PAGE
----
Here, Feinstein invoked the original spirit of the American recall movement, which was born during the Progressive era a century ago. Fearful that corporate interests were bribing state and local legislators, Progressives demanded a tool that would allow voters to remove elected officials who were on the take." (my emphasis added)
I guess it all depends on what your definition of "on the take" is.  Republicans in Wisconsin have shown a significant amount of favoritism towards wealthy donors.  While, because of current campaign finance rules and other financial regulations, some of their actions may be technically legal, there is clearly a system where political influence can be purchased in Wisconsin.    

Why Recall- A Recap…
Here's a recap of issues covered previously along with any new information that has come to light recently.     

Political Extremism (Issue #61)
As we lose our ability to compromise and find common ground with each other we lose our ability to choose the best possible solutions to our problems.  Our decision makers and other leaders find themselves taking positions based on the political implications of a situation and not on the real merit of the position.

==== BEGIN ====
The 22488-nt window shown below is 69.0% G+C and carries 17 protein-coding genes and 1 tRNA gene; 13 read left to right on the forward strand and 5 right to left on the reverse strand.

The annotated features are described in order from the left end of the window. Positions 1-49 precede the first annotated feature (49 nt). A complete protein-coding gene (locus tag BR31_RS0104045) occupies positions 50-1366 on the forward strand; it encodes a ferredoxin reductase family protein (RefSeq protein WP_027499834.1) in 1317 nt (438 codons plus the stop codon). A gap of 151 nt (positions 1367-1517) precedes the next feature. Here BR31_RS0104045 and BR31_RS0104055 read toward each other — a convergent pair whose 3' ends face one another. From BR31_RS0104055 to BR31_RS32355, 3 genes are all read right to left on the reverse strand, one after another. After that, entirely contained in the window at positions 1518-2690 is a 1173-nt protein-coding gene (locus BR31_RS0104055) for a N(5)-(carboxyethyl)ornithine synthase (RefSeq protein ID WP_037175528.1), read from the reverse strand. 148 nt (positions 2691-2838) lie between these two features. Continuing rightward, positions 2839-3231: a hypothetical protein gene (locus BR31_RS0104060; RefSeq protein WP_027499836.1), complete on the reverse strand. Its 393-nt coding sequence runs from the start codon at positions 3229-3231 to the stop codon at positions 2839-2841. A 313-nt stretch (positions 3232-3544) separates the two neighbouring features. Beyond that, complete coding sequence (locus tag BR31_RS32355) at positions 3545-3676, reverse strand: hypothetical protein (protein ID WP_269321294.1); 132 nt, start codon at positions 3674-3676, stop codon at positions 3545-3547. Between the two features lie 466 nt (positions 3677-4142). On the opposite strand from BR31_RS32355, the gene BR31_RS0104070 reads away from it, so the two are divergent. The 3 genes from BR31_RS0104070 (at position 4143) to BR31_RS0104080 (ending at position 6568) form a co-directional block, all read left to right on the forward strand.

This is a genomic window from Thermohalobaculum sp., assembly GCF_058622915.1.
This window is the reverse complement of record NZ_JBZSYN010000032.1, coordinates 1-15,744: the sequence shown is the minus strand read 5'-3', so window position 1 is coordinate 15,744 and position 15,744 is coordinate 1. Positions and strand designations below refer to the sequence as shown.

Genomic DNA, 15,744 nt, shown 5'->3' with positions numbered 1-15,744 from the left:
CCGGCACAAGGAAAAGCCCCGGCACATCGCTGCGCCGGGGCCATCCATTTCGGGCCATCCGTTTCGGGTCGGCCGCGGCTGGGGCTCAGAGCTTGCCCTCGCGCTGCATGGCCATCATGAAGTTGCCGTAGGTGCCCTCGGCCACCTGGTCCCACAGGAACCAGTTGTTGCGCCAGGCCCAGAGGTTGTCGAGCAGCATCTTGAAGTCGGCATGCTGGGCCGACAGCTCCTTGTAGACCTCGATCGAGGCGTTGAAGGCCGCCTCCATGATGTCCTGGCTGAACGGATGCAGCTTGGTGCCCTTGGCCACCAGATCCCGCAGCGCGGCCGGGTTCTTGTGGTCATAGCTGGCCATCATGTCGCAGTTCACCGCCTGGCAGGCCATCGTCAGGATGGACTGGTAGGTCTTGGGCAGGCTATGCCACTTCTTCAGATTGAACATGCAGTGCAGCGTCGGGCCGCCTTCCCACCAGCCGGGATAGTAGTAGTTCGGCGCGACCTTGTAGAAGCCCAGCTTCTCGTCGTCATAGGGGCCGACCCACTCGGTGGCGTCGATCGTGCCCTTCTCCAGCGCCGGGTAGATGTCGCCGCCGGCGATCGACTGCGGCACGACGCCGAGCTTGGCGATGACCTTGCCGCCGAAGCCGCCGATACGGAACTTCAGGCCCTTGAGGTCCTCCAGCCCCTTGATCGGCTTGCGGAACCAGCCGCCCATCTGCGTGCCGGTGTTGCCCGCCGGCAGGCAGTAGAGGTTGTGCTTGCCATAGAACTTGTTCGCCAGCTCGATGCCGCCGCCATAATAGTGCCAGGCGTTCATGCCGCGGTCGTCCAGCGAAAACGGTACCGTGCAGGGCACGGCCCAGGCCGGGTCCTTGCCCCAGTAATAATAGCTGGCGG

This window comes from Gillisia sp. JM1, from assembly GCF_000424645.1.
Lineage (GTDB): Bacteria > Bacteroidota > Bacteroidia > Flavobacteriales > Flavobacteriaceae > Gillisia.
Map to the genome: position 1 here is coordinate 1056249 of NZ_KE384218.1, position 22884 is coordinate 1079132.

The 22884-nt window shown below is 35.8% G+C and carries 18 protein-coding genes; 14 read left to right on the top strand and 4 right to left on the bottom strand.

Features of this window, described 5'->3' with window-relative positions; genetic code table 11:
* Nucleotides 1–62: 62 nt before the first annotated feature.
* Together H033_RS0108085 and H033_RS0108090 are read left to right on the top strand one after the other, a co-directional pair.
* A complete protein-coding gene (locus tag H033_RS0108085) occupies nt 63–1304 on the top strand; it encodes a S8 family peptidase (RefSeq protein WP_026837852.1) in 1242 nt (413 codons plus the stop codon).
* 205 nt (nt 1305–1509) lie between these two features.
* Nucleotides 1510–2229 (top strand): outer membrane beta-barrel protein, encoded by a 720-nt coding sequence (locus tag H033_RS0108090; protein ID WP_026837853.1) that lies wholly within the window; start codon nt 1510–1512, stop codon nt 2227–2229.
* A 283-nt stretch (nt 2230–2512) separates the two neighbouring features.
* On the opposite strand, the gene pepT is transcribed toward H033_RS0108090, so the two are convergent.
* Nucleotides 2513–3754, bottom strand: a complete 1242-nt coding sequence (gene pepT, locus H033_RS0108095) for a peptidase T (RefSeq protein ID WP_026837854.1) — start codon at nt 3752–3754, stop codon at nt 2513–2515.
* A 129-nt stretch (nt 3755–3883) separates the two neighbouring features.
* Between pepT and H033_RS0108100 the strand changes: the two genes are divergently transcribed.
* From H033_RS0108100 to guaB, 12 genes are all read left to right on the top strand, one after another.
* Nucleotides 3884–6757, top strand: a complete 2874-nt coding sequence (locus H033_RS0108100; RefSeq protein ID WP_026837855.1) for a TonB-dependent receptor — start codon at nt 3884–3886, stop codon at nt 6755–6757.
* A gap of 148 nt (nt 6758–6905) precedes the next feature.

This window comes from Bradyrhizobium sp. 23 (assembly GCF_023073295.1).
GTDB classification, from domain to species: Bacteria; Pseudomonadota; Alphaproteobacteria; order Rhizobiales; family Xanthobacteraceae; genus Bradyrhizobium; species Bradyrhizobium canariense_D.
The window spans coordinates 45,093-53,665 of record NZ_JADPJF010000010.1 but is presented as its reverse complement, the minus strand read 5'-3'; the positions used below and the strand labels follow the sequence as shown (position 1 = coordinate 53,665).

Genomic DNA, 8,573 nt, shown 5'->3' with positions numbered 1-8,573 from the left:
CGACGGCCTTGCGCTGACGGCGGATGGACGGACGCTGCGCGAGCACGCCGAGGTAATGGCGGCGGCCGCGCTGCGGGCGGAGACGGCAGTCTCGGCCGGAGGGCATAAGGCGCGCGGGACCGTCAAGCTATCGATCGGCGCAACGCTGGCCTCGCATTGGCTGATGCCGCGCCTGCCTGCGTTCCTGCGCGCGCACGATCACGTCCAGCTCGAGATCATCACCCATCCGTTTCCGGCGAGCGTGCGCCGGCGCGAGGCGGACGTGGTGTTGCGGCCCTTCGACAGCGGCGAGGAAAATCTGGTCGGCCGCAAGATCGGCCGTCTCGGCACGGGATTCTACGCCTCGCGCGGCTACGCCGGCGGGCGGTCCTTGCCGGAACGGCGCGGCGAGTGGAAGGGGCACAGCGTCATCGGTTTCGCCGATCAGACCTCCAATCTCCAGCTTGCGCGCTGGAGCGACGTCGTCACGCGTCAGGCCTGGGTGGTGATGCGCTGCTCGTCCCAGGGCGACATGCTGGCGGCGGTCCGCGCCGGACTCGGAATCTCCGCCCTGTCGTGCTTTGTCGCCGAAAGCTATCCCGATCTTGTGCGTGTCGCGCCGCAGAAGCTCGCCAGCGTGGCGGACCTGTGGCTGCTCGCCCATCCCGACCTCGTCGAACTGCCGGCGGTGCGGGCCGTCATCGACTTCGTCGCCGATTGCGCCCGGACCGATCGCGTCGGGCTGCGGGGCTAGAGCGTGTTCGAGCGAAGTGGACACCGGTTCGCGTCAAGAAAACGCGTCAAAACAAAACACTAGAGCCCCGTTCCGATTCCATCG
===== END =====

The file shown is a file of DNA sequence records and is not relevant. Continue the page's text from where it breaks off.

Even an unfortunate situation involving a public worker becomes fodder for comments about Walker and unions. 

Attacking the "Other" (Issue #62)
The GOP has worked to marginalize different groups in our society.  By dividing the electorate based on specific characteristics, needs and issues our society breaks apart.  Conservatives seek to create a state where everyone knows their "place".    

Cuts to Safety Nets (Issue #62)
Conservatives have painted a picture of government assistance programs as a root cause of the problems in our state.  They forget that everyone benefits from some form of government assistance and that no individual is isolated from the rest of society.     

The Economy (Issue #62)
Privatization and deregulation are not the only solutions to our economic challenges.      

Public Education (Issue #63)
The value of public education to Wisconsin can't be measured in the amount of money it costs to educate a student.  When did public educators become "Public Enemy #1"? 

More Reasons To Recall…
The Environment
Wisconsin has a long tradition of strong environmental activism, highlighted by things like Gaylord Nelson's advocacy and founding of Earth Day.  Unfortunately, the value that our citizens place on our state's natural beauty and resources is being trumped by the GOP's advocacy of profit over protection.  Just like conservative leaders value corporate income more than the quality of the lives of common citizens, they also promote policies that put business ahead of our environment.